However, Facebook is trying to get eyeballs on ads, as is Twitter, as is Google. To do this, they fine-tune the content they show you to make it more attractive to your eyes—and by ‘attractive’ I do not mean pleasant. We humans have an evolved automatic reflex to pay attention to threats and horrors as well as pleasurable stimuli: consider the way highway traffic always slows to a crawl as it is funnelled past an accident site. The algorithms that determine what to show us when we look at Facebook or Twitter take this bias into account. You might react more strongly to a public hanging in Iran than to a couple kissing: the algorithm knows, and will show you whatever makes you pay attention.
Pointer from Tyler Cowen.
Trigger warning: lots of smug rhetoric presuming that the left is correct on climate change, net neutrality, financial regulation, etc.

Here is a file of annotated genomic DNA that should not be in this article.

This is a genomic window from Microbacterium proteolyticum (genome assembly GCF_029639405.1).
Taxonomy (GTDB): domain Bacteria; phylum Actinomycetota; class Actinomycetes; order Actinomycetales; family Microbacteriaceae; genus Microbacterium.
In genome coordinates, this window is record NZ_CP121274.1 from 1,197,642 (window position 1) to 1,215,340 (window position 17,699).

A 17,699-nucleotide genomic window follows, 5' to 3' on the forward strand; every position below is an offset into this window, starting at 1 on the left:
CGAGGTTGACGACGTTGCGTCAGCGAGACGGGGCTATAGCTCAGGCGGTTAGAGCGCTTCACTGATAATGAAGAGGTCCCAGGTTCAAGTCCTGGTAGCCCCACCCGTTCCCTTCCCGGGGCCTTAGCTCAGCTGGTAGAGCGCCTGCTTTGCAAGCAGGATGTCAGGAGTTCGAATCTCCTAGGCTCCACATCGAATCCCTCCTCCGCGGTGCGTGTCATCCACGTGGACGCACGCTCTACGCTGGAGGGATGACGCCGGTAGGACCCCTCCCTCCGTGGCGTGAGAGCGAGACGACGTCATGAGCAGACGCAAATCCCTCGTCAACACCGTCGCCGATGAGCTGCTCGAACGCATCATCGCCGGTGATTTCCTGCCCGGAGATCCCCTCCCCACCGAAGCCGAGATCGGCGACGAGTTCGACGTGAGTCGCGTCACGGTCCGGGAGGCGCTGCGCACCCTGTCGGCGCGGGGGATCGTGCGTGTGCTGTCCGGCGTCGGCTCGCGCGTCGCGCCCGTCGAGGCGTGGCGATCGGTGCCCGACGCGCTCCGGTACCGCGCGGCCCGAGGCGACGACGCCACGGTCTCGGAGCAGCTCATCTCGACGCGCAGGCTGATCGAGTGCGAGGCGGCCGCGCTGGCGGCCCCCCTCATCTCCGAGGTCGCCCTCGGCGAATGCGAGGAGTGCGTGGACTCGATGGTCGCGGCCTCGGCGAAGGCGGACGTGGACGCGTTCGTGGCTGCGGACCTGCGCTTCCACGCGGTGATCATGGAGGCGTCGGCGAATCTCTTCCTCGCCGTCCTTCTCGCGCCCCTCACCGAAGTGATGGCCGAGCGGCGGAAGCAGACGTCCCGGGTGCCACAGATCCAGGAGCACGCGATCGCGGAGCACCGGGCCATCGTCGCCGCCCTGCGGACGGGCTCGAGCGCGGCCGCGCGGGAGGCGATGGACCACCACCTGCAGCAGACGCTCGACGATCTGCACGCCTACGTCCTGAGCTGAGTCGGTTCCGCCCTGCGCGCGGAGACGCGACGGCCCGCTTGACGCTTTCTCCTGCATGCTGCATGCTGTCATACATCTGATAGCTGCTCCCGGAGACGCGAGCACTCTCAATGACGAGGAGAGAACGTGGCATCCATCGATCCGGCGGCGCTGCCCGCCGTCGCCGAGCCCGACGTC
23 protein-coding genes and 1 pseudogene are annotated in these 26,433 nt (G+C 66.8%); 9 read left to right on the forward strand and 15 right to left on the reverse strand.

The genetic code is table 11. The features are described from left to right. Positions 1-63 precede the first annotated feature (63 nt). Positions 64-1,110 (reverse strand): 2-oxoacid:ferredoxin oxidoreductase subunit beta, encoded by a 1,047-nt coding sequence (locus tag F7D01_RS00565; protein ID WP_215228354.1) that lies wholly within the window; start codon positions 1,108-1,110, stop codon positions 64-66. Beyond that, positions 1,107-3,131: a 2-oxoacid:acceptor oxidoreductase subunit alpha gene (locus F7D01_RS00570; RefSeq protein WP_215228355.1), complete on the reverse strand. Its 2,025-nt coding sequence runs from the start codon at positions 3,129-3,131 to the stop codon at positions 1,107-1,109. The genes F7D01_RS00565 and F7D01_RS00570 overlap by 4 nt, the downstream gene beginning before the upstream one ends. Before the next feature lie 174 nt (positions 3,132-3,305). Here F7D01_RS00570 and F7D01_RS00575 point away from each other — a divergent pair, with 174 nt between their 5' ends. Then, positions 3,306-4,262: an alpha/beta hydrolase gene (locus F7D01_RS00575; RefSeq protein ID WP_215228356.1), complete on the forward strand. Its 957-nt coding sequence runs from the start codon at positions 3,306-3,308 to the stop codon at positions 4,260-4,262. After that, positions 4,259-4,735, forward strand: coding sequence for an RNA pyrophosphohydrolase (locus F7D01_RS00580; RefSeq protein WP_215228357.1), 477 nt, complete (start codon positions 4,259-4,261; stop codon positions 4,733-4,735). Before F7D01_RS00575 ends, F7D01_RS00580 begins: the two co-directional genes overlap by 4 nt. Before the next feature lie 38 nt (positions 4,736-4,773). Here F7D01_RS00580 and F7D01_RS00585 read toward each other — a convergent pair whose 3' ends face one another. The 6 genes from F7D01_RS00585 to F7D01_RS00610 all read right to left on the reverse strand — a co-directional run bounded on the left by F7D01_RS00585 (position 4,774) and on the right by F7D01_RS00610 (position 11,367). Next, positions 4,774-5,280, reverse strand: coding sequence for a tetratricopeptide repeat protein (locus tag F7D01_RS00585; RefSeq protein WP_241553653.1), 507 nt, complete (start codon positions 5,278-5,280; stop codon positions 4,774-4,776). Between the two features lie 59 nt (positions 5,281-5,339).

Looking ahead, Stross writes,
Your phone will be aware of precisely what you like to look at on its screen. With addiction-seeking deep learning and neural-network generated images, it is in principle possible to feed you an endlessly escallating [sic] payload of arousal-maximizing inputs. It might be Facebook or Twitter messages optimized to produce outrage, or it could be porn generated by AI to appeal to kinks you aren’t even consciously aware of. But either way, the app now owns your central nervous system—and you will be monetized.
One key point on which I agree with Stross is that I am surprised and disappointed that of all of the possible ways to pay for content on the Internet, the advertising model dominates. I understand why micropayments did not take off–Clay Shirky diagnosed the “mental transactions costs” involved. But if the subscription model (what I called “clubs” in my essays from twenty years ago) were dominant, then the interests of consumers and content providers would be better aligned. With the advertising model, the relationship is necessarily adversarial. The content provider needs to grab and hold your attention, whether that works to your benefit or not. Bad consequences follow.